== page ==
First observed neutron star collision reveals origin of gold and platinum in universe
On August 17 this year astronomers on every continent trained telescopes on a two minute episode that was nothing short of miraculous - the collision of two neutron stars in a “nearby” galaxy in the constellation Hydra, 130 million lights years away. These two remnants of former suns, each with a mass the size of our sun condensed into an area about 10-15 miles wide, were among the densest objects in the universe. Nearing the end of their life cycle of about 11 billion years, they were engaged in a cosmic death spiral, circling each other several times a second.
Finally the stars collided in a massive explosion so powerful it created gravitational waves, curvatures in space-time, and a simultaneous burst of light in the form of gamma rays, both which were observed by Earth’s astrophysicists, an observational first in the history of science.
The explosion was so powerful it released more energy in 1-2 minutes than our sun has in its entire life cycle. Densely packed with neutrons, neutron stars, when they collide, shower these subatomic particles out into the universe. The force of the explosion enables the neutrons to combine with other elements lower on the periodic table to form heavy metals, including gold, platinum, silver and uranium, higher up on the periodic table, in a sort of cosmic alchemy, and scatter these newly formed metals throughout the universe.
Scientists now believe this is the origin of gold and platinum in our universe, a process they didn’t fully understand previously. The newly formed precious metals are showered throughout surrounding nebula, cloud-like clusters of cosmic dust. As these nebula eventually coalesce they form new suns surrounded by planets, now enriched with gold and platinum. Our earth and sun were formed in a similar process 4-5 billion years ago. We ourselves have trace elements of gold in our bodies from this process. We’re part “star dust.”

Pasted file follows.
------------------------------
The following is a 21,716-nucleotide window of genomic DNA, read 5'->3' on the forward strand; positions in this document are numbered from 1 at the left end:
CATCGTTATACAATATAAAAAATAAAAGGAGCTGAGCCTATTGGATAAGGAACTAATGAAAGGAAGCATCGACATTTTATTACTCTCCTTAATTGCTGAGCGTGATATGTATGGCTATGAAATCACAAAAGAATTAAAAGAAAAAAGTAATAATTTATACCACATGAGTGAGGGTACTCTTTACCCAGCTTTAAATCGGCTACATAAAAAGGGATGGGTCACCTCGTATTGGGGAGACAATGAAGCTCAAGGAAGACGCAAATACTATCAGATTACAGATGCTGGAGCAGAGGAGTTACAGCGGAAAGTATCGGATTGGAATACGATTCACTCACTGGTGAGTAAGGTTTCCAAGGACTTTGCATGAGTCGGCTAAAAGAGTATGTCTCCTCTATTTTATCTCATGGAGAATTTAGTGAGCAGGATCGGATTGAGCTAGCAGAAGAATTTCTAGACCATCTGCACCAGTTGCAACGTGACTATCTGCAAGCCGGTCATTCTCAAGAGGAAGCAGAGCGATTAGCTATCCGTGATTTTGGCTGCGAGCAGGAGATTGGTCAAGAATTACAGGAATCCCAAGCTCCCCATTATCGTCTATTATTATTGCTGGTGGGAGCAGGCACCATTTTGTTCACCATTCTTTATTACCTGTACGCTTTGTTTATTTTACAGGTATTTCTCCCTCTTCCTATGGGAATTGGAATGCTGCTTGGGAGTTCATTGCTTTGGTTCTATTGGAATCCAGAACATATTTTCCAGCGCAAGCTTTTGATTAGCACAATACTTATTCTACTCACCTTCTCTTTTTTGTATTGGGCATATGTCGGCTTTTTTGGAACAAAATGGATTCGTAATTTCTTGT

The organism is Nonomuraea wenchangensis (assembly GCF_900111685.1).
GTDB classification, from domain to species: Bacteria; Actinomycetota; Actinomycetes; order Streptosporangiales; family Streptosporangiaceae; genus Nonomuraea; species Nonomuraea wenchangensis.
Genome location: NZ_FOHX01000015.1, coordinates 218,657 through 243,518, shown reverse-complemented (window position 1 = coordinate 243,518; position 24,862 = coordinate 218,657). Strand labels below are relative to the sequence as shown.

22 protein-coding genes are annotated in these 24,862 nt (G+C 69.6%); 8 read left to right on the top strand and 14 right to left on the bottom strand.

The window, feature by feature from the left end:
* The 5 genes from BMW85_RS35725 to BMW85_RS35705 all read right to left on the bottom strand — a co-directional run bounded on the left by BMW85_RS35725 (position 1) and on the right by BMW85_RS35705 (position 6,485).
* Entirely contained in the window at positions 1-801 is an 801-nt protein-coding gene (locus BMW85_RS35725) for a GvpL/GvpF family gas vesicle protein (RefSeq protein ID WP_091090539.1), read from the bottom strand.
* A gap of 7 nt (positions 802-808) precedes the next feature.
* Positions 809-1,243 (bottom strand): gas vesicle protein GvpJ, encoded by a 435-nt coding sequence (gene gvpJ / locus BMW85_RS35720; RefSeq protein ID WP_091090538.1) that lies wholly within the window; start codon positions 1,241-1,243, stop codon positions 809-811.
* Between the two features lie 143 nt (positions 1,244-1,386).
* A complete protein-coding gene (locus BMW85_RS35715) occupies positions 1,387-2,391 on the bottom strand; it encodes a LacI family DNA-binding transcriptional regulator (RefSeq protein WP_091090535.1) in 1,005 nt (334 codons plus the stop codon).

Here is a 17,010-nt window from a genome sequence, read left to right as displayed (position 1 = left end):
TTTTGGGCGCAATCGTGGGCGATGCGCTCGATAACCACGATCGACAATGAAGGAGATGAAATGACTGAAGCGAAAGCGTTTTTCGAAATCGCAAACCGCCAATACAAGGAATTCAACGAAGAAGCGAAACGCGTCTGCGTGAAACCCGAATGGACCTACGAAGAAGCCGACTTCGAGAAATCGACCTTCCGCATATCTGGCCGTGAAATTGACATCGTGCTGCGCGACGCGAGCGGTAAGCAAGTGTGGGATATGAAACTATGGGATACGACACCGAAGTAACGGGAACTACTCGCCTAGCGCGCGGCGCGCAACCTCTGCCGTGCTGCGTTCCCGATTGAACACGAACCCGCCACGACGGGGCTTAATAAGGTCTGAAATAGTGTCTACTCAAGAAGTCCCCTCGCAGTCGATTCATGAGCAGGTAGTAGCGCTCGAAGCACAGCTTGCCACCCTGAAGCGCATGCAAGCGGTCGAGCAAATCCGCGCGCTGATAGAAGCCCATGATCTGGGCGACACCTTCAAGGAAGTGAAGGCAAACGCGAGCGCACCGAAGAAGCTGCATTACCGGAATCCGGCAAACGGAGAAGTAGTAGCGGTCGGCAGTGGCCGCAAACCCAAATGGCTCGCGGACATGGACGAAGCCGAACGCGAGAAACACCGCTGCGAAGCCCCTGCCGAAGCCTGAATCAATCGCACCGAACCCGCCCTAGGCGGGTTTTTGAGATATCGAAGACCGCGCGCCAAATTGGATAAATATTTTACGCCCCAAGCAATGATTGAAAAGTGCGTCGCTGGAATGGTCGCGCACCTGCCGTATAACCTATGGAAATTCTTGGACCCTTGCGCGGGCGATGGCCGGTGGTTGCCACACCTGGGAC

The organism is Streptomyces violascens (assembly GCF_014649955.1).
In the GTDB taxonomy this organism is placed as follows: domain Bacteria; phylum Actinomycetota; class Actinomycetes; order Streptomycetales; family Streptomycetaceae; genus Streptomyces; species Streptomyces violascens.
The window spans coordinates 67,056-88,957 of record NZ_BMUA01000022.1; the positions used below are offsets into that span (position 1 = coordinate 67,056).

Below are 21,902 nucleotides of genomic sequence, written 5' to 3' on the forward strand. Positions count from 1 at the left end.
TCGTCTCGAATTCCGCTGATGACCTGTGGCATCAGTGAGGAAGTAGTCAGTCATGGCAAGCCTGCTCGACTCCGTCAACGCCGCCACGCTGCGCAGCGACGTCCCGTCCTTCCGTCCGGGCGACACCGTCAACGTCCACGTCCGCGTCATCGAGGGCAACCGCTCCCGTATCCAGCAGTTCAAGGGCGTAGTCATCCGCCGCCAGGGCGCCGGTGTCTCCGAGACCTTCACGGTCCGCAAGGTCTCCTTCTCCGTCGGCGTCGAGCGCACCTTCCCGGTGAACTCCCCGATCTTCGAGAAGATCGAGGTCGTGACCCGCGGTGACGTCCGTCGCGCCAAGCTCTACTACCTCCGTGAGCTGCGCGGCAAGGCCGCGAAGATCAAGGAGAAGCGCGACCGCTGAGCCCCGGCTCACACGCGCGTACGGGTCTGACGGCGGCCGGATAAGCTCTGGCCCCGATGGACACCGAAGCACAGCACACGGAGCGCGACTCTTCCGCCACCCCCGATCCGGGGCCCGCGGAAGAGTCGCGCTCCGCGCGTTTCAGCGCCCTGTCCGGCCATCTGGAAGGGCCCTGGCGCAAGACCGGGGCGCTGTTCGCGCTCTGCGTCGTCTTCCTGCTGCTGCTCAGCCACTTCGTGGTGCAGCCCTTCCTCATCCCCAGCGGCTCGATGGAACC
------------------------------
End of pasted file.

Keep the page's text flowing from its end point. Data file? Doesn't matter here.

So all our gold is in a sense “recycled.” The universe has a built-in ultimate recycling mechanism, involving the birth and death of stars over a period of tens of billions of years. Have people throughout the ages sensed the mystery and power of these precious metals that are born in the crucible of dying, exploding and newly born stars? Did the ancient cultures such as the Egyptians who revered gold as a celestial metal, representing the sun, intuitively grasp that it was formed through a cosmic celestial process, in the heart of the sun itself?
Two years ago, scientists for the first time witnessed thru gravitational wave detectors the collision of two black holes, resulting in an observable curvature of space-time and confirming experimentally for the first time Einstein’s Theory of Relativity of a century ago. For this they were awarded the Nobel Prize this year. But because black holes emit no light, the process could not be viewed, it could only be “heard.”
The neutron star collision observed on August 17 (actually occurring 130 million years ago, finally viewed here on Earth!) was the first ever to be both “heard” and seen thru a simultaneous two second gamma ray burst. Scientists believe this transformational event could usher in a new era of “multi-messenger” astrophysics, revealing further details about the rate of expansion of the universe. It’s a cosmic bonanza for astrophysicists. Dr. Holz, from the University of Chicago, recounted a list of several observational boons that facilitated this new discovery. “I still can’t believe how lucky we all are. It’s all just too good to be true. We’re living the dream.”
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